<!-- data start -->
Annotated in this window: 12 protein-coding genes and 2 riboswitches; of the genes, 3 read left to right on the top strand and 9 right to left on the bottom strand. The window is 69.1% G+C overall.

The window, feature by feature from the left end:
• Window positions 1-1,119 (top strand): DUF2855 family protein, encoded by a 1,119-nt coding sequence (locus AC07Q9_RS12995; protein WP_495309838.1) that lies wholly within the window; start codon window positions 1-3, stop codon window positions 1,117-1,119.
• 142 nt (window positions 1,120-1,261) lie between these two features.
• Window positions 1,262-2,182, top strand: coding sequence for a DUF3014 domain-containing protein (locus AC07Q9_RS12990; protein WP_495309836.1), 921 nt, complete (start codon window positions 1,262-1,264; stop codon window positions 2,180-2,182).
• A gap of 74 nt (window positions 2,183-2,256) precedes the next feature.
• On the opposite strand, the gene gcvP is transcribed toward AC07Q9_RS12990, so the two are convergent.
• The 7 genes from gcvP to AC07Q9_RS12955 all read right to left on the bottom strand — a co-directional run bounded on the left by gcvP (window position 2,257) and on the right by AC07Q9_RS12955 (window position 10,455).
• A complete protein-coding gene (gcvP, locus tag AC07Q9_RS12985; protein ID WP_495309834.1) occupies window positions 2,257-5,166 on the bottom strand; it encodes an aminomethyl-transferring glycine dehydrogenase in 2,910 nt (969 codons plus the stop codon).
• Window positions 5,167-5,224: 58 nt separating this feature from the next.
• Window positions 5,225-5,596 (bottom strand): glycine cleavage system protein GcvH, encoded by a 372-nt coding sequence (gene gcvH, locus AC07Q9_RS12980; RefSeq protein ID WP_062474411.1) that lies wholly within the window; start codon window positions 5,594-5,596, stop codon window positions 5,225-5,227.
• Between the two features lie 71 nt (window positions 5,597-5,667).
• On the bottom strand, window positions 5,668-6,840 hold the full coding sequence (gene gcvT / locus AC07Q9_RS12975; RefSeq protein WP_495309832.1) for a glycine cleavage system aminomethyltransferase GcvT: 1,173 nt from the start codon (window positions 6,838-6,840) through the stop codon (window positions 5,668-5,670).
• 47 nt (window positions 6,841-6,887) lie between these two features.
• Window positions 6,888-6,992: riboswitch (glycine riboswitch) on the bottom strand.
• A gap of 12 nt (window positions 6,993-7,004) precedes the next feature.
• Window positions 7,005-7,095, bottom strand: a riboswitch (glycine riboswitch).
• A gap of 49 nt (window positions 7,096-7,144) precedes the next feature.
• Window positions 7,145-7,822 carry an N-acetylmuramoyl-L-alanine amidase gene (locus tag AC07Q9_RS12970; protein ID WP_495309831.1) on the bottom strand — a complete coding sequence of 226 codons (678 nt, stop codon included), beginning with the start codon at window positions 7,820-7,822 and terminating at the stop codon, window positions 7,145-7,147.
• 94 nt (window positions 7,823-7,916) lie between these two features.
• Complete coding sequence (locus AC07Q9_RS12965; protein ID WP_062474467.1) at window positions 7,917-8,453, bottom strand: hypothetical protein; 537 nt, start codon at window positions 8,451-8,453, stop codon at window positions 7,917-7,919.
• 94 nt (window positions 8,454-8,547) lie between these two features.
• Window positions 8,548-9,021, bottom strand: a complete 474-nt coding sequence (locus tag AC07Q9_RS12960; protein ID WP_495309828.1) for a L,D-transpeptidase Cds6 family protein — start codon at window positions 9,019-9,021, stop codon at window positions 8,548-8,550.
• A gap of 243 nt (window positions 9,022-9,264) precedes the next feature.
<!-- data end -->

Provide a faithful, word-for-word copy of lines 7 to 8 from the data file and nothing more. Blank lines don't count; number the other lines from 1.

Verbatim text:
• On the opposite strand, the gene gcvP is transcribed toward AC07Q9_RS12990, so the two are convergent.
• The 7 genes from gcvP to AC07Q9_RS12955 all read right to left on the bottom strand — a co-directional run bounded on the left by gcvP (window position 2,257) and on the right by AC07Q9_RS12955 (window position 10,455).